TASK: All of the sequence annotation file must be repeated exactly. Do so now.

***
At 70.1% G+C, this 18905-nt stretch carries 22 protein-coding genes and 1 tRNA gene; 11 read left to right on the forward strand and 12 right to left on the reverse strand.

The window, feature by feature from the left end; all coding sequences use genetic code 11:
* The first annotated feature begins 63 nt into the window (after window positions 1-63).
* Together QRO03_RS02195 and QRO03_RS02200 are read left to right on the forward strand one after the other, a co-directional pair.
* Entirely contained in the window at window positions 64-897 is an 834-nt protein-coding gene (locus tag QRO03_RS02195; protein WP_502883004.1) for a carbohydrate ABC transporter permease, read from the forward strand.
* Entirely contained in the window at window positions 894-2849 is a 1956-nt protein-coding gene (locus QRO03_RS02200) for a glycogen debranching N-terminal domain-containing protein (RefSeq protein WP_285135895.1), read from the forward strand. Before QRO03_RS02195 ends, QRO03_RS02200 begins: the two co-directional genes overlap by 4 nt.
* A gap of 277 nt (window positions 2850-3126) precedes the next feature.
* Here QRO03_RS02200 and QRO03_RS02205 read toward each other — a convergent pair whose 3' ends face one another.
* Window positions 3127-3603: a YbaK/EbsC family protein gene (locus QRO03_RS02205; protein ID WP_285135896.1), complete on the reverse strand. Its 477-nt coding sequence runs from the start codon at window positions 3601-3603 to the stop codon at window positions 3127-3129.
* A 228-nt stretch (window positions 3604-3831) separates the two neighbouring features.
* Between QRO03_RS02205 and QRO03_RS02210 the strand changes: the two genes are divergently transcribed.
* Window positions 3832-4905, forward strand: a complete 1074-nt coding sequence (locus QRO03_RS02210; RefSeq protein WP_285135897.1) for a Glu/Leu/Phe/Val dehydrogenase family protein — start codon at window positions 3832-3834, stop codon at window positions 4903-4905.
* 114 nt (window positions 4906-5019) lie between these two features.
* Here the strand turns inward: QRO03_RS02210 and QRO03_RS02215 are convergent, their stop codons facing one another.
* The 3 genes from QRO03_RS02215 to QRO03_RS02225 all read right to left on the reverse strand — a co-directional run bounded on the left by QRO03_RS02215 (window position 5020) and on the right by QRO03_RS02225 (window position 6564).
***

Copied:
At 70.1% G+C, this 18905-nt stretch carries 22 protein-coding genes and 1 tRNA gene; 11 read left to right on the forward strand and 12 right to left on the reverse strand.

The window, feature by feature from the left end; all coding sequences use genetic code 11:
* The first annotated feature begins 63 nt into the window (after window positions 1-63).
* Together QRO03_RS02195 and QRO03_RS02200 are read left to right on the forward strand one after the other, a co-directional pair.
* Entirely contained in the window at window positions 64-897 is an 834-nt protein-coding gene (locus tag QRO03_RS02195; protein WP_502883004.1) for a carbohydrate ABC transporter permease, read from the forward strand.
* Entirely contained in the window at window positions 894-2849 is a 1956-nt protein-coding gene (locus QRO03_RS02200) for a glycogen debranching N-terminal domain-containing protein (RefSeq protein WP_285135895.1), read from the forward strand. Before QRO03_RS02195 ends, QRO03_RS02200 begins: the two co-directional genes overlap by 4 nt.
* A gap of 277 nt (window positions 2850-3126) precedes the next feature.
* Here QRO03_RS02200 and QRO03_RS02205 read toward each other — a convergent pair whose 3' ends face one another.
* Window positions 3127-3603: a YbaK/EbsC family protein gene (locus QRO03_RS02205; protein ID WP_285135896.1), complete on the reverse strand. Its 477-nt coding sequence runs from the start codon at window positions 3601-3603 to the stop codon at window positions 3127-3129.
* A 228-nt stretch (window positions 3604-3831) separates the two neighbouring features.
* Between QRO03_RS02205 and QRO03_RS02210 the strand changes: the two genes are divergently transcribed.
* Window positions 3832-4905, forward strand: a complete 1074-nt coding sequence (locus QRO03_RS02210; RefSeq protein WP_285135897.1) for a Glu/Leu/Phe/Val dehydrogenase family protein — start codon at window positions 3832-3834, stop codon at window positions 4903-4905.
* 114 nt (window positions 4906-5019) lie between these two features.
* Here the strand turns inward: QRO03_RS02210 and QRO03_RS02215 are convergent, their stop codons facing one another.
* The 3 genes from QRO03_RS02215 to QRO03_RS02225 all read right to left on the reverse strand — a co-directional run bounded on the left by QRO03_RS02215 (window position 5020) and on the right by QRO03_RS02225 (window position 6564).